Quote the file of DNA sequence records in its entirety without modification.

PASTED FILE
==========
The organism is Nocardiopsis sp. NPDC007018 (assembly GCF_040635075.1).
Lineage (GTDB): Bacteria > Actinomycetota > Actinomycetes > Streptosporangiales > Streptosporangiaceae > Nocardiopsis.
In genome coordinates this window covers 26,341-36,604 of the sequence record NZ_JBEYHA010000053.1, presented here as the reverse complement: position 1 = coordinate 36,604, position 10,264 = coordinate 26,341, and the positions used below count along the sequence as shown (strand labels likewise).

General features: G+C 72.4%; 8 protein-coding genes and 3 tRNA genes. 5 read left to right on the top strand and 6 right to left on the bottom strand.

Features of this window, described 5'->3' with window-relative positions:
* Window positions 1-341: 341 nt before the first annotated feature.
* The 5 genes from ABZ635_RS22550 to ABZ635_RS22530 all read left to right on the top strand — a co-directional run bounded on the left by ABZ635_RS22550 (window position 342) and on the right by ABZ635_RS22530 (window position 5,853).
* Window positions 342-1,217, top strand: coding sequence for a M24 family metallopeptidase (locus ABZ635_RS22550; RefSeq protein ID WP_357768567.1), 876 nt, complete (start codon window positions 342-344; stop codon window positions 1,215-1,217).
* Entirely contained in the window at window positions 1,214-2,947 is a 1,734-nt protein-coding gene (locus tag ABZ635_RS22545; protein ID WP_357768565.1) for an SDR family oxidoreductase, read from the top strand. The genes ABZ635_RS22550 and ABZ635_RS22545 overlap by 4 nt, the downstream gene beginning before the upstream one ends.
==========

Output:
The organism is Nocardiopsis sp. NPDC007018 (assembly GCF_040635075.1).
Lineage (GTDB): Bacteria > Actinomycetota > Actinomycetes > Streptosporangiales > Streptosporangiaceae > Nocardiopsis.
In genome coordinates this window covers 26,341-36,604 of the sequence record NZ_JBEYHA010000053.1, presented here as the reverse complement: position 1 = coordinate 36,604, position 10,264 = coordinate 26,341, and the positions used below count along the sequence as shown (strand labels likewise).

General features: G+C 72.4%; 8 protein-coding genes and 3 tRNA genes. 5 read left to right on the top strand and 6 right to left on the bottom strand.

Features of this window, described 5'->3' with window-relative positions:
* Window positions 1-341: 341 nt before the first annotated feature.
* The 5 genes from ABZ635_RS22550 to ABZ635_RS22530 all read left to right on the top strand — a co-directional run bounded on the left by ABZ635_RS22550 (window position 342) and on the right by ABZ635_RS22530 (window position 5,853).
* Window positions 342-1,217, top strand: coding sequence for a M24 family metallopeptidase (locus ABZ635_RS22550; RefSeq protein ID WP_357768567.1), 876 nt, complete (start codon window positions 342-344; stop codon window positions 1,215-1,217).
* Entirely contained in the window at window positions 1,214-2,947 is a 1,734-nt protein-coding gene (locus tag ABZ635_RS22545; protein ID WP_357768565.1) for an SDR family oxidoreductase, read from the top strand. The genes ABZ635_RS22550 and ABZ635_RS22545 overlap by 4 nt, the downstream gene beginning before the upstream one ends.